Rainbow artwork planned for 17th Street storm drains

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Storm drains along 17th Street NW were painted with rainbow colors to honor Dupont Circle's LGBTQ history. (Brian Kapur/The Current/June 2017)

Four storm drains along 17th Street in Dupont Circle will be painted in rainbow colors to honor the neighborhood’s LGBTQ identity, after a previous proposal to paint area crosswalks fell through.

The painted storm drains will be located on 17th Street’s northwest corners with P and Church streets NW, and on its southeast corners with R and Corcoran streets NW. The project will be completed by mid-July, with funding from the local nonprofit Anacostia Watershed Society.

Temporary rainbow-painted crosswalks adorn 17th Street NW in Dupont Circle in advance of permanent storm drain decorations. (Brian Kapur/The Current/June 2017)

Earlier this year, Randy Downs of Advisory Neighborhood Commission 2B (Dupont Circle) gathered community support for painting rainbow crosswalks on 17th Street in time for this year’s Capital Pride festivities, which took place earlier this month. Downs was confident that funding would be available, and the D.C. Department of Transportation was amenable to the proposal.

But the agency ultimately rejected the idea after determining that such efforts would violate obscure federal statutes governing D.C. roads, potentially threatening future federal funding for city transportation projects.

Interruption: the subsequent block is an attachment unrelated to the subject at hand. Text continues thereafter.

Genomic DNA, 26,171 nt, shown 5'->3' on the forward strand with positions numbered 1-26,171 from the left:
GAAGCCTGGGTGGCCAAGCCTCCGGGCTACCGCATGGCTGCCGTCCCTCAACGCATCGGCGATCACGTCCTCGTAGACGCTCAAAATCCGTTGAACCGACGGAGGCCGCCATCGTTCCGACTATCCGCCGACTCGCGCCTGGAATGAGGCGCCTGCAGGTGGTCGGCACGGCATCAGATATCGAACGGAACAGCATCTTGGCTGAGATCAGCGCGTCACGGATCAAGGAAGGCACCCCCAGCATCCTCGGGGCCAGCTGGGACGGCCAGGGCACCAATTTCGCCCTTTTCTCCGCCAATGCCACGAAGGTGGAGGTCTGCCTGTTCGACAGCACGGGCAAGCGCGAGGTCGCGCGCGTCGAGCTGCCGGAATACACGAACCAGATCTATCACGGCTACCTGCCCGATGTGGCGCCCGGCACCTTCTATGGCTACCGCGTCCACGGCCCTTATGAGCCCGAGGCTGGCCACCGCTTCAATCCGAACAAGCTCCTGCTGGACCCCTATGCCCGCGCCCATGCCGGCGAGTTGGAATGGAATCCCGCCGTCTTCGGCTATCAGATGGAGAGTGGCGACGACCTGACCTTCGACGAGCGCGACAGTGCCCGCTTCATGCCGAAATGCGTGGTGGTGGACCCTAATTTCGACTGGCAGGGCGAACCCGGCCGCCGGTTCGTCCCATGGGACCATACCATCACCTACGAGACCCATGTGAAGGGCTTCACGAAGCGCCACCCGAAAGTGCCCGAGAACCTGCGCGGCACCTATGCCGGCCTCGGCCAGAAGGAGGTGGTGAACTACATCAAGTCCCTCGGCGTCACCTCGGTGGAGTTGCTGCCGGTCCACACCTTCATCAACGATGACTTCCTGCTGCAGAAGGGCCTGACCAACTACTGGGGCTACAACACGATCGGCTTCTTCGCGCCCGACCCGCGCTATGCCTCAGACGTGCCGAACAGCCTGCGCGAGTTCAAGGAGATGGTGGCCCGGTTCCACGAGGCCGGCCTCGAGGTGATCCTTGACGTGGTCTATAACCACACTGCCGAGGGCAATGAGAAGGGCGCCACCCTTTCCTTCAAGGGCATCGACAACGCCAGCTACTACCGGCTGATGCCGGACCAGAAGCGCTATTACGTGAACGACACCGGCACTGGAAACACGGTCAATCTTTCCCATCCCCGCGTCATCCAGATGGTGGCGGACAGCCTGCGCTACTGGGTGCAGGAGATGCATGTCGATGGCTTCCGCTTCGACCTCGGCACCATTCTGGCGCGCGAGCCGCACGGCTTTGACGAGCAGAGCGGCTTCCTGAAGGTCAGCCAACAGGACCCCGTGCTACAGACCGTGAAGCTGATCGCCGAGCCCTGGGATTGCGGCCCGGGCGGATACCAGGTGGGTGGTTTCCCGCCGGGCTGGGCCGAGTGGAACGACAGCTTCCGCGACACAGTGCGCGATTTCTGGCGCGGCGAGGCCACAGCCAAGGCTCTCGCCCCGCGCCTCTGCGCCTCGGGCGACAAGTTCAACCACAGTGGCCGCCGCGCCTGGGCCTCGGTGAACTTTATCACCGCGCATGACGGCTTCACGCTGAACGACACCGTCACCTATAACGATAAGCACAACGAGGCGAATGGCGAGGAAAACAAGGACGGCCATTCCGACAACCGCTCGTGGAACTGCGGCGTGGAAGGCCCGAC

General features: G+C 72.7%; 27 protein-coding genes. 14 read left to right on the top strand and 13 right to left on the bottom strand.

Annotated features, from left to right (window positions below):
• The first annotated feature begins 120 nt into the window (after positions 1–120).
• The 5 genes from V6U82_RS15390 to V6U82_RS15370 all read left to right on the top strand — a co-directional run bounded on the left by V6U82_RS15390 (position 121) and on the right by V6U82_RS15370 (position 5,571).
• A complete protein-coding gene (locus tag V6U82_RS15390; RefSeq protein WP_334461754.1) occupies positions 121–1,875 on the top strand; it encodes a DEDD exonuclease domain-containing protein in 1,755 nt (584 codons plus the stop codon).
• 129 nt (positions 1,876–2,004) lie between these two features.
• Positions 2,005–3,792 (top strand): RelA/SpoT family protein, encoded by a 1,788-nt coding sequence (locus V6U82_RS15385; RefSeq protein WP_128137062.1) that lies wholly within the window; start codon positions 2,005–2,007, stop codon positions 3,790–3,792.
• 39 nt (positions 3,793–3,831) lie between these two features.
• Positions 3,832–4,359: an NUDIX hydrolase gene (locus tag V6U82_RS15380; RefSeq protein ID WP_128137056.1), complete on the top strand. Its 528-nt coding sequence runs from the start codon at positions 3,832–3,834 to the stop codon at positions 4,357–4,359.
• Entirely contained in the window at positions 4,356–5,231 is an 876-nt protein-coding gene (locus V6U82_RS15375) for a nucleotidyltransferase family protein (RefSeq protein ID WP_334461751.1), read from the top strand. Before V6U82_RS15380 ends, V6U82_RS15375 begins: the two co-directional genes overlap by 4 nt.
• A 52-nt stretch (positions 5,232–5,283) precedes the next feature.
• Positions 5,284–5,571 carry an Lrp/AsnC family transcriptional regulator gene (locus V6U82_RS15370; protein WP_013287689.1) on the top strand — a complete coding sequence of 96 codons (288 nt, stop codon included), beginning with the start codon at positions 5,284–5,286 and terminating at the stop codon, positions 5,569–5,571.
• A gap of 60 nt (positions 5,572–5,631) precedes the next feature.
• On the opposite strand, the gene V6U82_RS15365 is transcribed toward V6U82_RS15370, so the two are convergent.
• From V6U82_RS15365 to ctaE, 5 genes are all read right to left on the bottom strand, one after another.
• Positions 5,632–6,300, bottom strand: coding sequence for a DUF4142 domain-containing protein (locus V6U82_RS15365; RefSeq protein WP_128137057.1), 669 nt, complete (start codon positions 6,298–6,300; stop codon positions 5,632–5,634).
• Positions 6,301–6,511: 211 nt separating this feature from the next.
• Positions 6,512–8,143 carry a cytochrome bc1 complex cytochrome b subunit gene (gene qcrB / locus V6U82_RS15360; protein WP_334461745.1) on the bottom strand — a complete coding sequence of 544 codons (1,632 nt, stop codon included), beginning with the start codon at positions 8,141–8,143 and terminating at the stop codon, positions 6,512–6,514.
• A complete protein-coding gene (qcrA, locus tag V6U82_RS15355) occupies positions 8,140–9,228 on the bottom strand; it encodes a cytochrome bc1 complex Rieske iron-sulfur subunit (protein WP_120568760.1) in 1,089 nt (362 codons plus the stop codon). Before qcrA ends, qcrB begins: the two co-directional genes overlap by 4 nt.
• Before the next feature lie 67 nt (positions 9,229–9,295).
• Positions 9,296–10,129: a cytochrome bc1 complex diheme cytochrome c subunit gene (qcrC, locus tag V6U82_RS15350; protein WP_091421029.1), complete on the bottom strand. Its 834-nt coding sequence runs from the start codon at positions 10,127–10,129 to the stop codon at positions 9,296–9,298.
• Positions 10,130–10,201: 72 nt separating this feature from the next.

Instead, the city suggested that Downs and his group connect with the Anacostia Watershed Society, which is in the midst of a citywide storm drain mural project. The nonprofit put out a call for local artists and will provide each of the four winners with materials and a $775 stipend to complete their 17th Street artwork.

Downs, himself a 17th Street resident, feels his area of Dupont Circle is ripe for such a tribute, given its long history of LGBTQ activism. The stretch of 17th between P and R streets NW also now boasts 12 rainbow banners as part of Downs’ efforts this year.

That stretch of 17th is sprinkled with gay bars and other gay-friendly establishments, and has hosted the annual High Heel Drag Queen Race for the last 30 years. It also earned the official alternate moniker Frank Kameny Way in 2010, in honor of an influential local gay rights activist who was dismissed from his position as an Army astronomer in 1957 because of his sexuality.